Friday, 16 March 2012

What my mum means to me

Ahead of Mother's day, NAS Ambassador Robyn talks about the importance of being supported

My mum and dad really wanted a baby.

They tried many times and, in April 1986, my mum had a miscarriage. After her miscarriage, my mum continued to put on weight and went to the doctor, who told her she should go on a diet. The weight kept piling on and then she started throwing up.

She went back to the doctor and, to her surprise, discovered she was still pregnant. At 28 weeks, she went to the hospital and had a C section – I was born.

What my mum didn’t know is that she has two wombs. So after miscarrying my twin, I was still growing in her other womb, waiting to be born.

Having dealt with the loss of my twin, my mum and dad now had a critically ill baby to care for. I was in an intensive baby care unit for 10 weeks. They visited every day and had to take me back and forth for many years to come – every time I had so much as a cold.

My parents were overjoyed, and took pride and care in looking after me and meeting my needs.

But I didn't look at mum; I didn't snuggle against her when she fed me. In fact it seemed as though I was in my own world. So mum decided to play the guitar to me, and I started to pay attention. Essentially I was surrounded by a brick wall and my mum removed a brick so we could metaphorically shake hands.

As I continued with my 10 disabilities, I hit every developmental milestone vey late. I didn't talk at the right time and I signed using a special language called makaton. But my parents continued to love and accept me for the human being I was rather then the human being that perhaps someone else thought I should have been.

My parents were like warriors fighting for me. Mum learnt to use local services to my advantage, like the Nursery bus, where I could show the children how to dress up and the other activities I’d learnt about. Even though my social skills were impaired, I was able to find a place within my community.

My parents lived through me banging my head violently into the pavement; biting my arm; slamming my arm into doors; yelling; screaming; having tantrums in the supermarket. And yet they continued to love me and accept me for who I was. They continued to fight for me, putting pressure on the local education authority to meet my needs.

Finally when I was 8 a teacher took my Mum to one side. She said that, although the other children my age had behavioural problems, such as faeces smearing, biting and breaking kids arms, they were fine. But me? I was the problem.

Mum thought maybe I had autism, so I was referred to CAMHS and it took 3 years to get a diagnosis. With my new found diagnosis you would have expected my parents to be able to rest. But no! I was mainstreamed, which was a disaster. I would bite my arm, tantrum, scream yell and be very upset generally.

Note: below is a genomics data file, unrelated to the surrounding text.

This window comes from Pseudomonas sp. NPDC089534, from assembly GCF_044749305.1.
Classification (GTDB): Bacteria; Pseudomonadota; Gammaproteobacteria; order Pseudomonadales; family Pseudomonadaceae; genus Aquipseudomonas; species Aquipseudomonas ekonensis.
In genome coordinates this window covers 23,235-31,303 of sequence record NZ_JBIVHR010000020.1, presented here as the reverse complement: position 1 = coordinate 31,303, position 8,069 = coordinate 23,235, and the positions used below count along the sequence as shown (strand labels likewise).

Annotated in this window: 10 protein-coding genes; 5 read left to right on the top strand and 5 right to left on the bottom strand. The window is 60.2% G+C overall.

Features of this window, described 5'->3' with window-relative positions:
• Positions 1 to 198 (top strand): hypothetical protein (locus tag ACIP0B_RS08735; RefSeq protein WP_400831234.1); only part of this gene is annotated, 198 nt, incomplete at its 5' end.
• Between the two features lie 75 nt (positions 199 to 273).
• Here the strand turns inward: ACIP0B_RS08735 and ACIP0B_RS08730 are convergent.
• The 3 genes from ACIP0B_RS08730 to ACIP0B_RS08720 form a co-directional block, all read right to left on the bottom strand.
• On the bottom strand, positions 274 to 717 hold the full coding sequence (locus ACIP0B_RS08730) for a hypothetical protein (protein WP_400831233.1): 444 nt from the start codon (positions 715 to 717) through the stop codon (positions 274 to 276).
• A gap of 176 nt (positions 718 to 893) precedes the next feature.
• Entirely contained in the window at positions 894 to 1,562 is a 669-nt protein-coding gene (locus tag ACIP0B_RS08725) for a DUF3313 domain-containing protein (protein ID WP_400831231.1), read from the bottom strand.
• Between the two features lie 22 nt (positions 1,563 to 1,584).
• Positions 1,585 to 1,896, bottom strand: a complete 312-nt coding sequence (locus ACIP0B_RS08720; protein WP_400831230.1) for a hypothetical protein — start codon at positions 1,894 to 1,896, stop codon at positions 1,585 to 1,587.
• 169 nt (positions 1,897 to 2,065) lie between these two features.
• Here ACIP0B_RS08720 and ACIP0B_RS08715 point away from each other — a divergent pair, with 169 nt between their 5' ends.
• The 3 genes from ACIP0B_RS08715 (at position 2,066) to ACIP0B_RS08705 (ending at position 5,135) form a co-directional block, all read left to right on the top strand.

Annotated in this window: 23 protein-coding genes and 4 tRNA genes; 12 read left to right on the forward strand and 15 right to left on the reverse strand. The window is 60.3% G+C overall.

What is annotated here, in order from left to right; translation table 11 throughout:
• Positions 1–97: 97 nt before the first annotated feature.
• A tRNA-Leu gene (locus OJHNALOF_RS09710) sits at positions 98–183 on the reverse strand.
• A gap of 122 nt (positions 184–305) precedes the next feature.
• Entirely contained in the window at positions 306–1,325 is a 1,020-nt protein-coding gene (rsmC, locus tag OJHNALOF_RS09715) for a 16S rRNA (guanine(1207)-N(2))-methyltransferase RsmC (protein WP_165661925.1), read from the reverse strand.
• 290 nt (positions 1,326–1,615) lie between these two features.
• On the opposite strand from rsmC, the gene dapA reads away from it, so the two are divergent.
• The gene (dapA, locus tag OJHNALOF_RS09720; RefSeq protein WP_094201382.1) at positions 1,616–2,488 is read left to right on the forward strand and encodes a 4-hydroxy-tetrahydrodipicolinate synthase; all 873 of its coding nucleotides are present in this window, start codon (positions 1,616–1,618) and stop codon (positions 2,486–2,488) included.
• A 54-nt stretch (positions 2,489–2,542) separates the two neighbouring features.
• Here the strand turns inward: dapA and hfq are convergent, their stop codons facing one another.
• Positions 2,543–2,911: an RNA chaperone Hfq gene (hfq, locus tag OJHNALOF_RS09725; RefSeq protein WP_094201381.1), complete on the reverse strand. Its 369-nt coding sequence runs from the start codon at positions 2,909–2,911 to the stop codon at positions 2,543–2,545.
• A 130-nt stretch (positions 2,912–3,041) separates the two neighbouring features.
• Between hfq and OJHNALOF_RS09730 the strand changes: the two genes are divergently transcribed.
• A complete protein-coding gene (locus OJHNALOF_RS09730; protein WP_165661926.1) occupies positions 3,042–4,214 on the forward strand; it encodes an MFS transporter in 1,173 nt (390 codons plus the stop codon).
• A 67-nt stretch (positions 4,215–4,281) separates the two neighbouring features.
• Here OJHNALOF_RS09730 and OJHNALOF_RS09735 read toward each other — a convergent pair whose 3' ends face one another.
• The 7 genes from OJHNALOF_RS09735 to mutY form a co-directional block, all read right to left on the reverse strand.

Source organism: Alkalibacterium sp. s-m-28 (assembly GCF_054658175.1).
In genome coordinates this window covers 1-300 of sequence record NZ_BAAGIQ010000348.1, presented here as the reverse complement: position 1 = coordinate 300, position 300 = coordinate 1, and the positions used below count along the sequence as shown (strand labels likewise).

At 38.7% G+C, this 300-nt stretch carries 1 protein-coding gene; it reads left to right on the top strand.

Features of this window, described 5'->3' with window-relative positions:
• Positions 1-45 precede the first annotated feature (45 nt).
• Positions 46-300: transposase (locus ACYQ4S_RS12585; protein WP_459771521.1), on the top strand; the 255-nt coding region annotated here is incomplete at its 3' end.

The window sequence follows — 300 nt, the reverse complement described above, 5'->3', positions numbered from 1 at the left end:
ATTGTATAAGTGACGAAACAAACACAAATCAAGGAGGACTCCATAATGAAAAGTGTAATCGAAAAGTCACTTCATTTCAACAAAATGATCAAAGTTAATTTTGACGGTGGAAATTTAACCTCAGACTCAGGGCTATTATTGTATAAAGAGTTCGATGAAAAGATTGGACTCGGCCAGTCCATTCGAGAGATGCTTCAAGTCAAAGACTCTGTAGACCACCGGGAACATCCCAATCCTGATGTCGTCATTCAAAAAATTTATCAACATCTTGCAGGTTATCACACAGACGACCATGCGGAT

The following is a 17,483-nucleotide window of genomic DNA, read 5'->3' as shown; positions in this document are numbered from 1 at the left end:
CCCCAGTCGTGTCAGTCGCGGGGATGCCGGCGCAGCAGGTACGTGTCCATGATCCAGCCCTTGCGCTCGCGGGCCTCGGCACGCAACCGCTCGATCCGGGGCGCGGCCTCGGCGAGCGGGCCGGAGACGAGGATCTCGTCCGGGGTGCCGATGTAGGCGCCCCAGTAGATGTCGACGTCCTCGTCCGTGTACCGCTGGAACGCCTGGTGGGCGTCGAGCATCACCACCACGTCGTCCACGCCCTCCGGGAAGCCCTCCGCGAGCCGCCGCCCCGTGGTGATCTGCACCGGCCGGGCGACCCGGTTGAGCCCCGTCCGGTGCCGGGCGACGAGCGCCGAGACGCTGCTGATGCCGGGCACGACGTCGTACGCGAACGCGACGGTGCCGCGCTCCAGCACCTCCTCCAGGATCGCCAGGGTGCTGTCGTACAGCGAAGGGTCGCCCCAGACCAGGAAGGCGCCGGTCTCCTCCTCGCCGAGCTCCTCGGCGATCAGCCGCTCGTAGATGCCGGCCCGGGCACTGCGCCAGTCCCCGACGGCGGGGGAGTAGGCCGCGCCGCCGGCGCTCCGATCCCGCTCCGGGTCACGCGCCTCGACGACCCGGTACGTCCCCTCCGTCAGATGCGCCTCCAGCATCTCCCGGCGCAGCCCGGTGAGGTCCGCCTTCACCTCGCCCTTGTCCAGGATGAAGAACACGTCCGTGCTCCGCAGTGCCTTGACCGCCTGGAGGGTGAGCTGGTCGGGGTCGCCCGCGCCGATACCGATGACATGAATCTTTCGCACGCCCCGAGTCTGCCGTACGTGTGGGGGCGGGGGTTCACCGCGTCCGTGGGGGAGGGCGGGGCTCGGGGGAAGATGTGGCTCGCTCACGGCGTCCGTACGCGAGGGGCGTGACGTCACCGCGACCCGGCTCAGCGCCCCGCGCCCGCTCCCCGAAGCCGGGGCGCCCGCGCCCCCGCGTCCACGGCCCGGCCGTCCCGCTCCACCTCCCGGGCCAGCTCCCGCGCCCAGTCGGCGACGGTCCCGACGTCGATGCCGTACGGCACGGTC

My parents accepted me when I walked around backwards pretending I was on film or speaking into a Dictaphone. Or shouting loudly at night on holiday to process what had happened that day. They accepted this and then decided to go camping instead.

When I moved to high school I got bullied and my parents had to explain it wasn’t my fault and fight against teachers who didn't understand. Yet they continued to love me for who I was. No matter how challenging my behaviour got.

When I was 13, I moved school and my Mum had to stop work due to ill health. So my dad was the only one going out to work and picking me up from school. But no matter how many hospital appointments my mum had, or how bad things were at school, or how much I was angry at the world and them, they still loved me and accepted me for who I was.

No matter what scenarios have happened within my life, my parents have continued to support me and be there accepting and loving me for who I was. After all this love and dedication they then had to defend themselves when the school mislabelled self harm as abuse!

I don’t know if my parents have missed out on life because they have me...
I don’t know what it would have been like if I wasn't on the spectrum…
… But I know my mum and didn't ever give up on me.

My parents’ lives were based around me. They helped me take part in every imaginable activity to find something I as good at and encouraged me to pursue it. They weren't bothered about exam results or staying in school, but were bothered that I became as independent as possible.

For me everyday I’m thankful for my Mum.

I don’t know what will happen when they die. Like 61% of parents of people on the spectrum, I’m sure my parents worry about what will happen when they die.

If I may advise from a child perspective:

1. Love and accept your kids or who they are
2. Find what they are good at and encourage them
3. Academic achievement is not the same as happiness

(I had no GCSEs and have been very successful. I travel around the world and speak nationally, most recently chairing the NAS Professionals conference. I’m only 25 - if that’s not success I don’t know what is!)


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